2009-06-10 Practicing with Anger, Pt I 60:12
For many of us, it is hard to know how to practice with anger. We explore some of the reasons for confusion about anger, including the mixed messages we get about anger in many settings, the different connotations of what is translated as "anger" East and West, and the conditioning around anger. We then outline three ways of more "inner" work with anger, through 1) mindfulness, 2) reflections and 3) heart practices like lovingkindness, compassion and forgiveness.
Spirit Rock Meditation Center Monday and Wednesday Talks
2009-05-23 The Path of Engagement and Its importance for our Times 56:31
How do we find depth, focus and support for an engaged path? And why do we need such a path? Aren't traditional Buddhist paths complete and adequate for our times? In this talk, we explore these issues, identifying 1) the structure of the traditional path of training in ethics, meditation, and wisdom; 2) what an engaged path adds or extends and the way that it meets the needs of our times; and 3) five core training areas for engaged paths.
Spirit Rock Meditation Center Path of Engagement # 5
2009-05-20 Practicing with the Shadow, pt III The Collective Shadow and How We Work with It 65:24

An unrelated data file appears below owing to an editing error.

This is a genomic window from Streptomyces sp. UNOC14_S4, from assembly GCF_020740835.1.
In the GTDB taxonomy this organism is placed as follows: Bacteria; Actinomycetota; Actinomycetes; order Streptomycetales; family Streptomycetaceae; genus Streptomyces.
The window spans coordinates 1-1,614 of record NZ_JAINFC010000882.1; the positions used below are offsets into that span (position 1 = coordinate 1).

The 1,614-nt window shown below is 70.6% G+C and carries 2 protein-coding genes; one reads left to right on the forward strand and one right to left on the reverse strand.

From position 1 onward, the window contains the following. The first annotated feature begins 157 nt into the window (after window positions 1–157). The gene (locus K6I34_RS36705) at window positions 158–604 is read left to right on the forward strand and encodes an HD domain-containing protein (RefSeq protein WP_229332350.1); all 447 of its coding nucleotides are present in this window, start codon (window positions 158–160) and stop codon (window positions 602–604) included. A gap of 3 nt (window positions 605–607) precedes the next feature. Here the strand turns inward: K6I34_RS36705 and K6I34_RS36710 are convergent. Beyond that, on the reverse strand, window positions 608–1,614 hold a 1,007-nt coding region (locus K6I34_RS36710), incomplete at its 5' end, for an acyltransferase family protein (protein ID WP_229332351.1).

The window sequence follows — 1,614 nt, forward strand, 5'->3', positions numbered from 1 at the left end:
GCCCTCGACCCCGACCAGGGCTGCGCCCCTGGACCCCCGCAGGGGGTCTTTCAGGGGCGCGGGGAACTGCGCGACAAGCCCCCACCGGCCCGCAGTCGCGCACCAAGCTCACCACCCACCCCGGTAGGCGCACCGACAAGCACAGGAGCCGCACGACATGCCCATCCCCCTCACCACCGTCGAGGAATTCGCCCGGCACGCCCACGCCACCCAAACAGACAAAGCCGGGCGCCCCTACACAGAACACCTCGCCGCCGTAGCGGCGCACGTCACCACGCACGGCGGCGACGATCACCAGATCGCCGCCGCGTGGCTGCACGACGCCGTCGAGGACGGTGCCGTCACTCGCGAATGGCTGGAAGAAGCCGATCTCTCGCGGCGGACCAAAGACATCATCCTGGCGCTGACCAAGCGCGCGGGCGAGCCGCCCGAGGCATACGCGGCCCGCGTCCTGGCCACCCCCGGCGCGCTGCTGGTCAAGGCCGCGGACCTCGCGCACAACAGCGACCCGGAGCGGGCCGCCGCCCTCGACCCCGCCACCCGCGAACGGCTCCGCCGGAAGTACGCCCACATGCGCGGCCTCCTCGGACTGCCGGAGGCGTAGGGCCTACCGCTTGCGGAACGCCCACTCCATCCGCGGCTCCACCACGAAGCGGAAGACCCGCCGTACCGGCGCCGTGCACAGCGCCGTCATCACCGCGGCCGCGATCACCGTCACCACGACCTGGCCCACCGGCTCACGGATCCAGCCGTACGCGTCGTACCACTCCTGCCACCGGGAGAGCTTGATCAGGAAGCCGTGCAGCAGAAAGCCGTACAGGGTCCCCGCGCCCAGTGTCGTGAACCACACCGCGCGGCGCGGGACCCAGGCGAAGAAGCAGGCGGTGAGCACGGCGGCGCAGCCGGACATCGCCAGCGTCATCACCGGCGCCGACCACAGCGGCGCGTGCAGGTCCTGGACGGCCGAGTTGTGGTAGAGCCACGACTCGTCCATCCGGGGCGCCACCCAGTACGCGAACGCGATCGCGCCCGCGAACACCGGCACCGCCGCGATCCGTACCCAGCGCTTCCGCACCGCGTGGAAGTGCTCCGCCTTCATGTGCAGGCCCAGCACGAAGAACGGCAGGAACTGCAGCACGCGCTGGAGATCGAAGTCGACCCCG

We first revisit the exploration of the shadow, how it forms, and how we work with it, we then look into the nature of collective shadow phenomena, how the personal and collective shadow inter-penetrate, and how we work with the collective shadow. The key, as always, is to establish a relatively safe space to develop awareness, compassion and wisdom, leading to skillful action.
Spirit Rock Meditation Center Monday and Wednesday Talks
2009-05-13 Practicing with the Shadow, pt 2 61:04
The shadow as it relates to spiritual practice. That which does not fit the self image is excluded and becomes part of one's shadow. Reactivity as in indication that shadow material is in play. We explore ways in which a fixed self of is linked to shadow.
Spirit Rock Meditation Center Monday and Wednesday Talks
2009-05-06 Practicing with the Shadow, pt 1 59:04
Exploring the shadow - personal, relational, and collective - is one way to work through the deep structure of ignorance. We explore the nature of the shadow, the phenomenon of projection, and several ways to practice with the shadow.
Spirit Rock Meditation Center Monday and Wednesday Talks
2009-04-29 Cultivating Equanimity, pt II 55:01
We continue to explore the cultivation of equanimity by focusing especially on how we keep balance and, increasingly, unshakability with the eight worldly winds of pleasure and pain, gain and loss, fame and disrepute, and praise and blame. We also focus on the qualities of understanding, joy and faith found in mature equanimity, with stories from Martin Luther Kind, Jr., Etty Hillesun and more treatment of multiple near-enemies of equnimity.
Spirit Rock Meditation Center Monday and Wednesday Talks
2009-04-22 Cultivating Equanimity, pt I 56:00
coming soon
Spirit Rock Meditation Center Monday and Wednesday Talks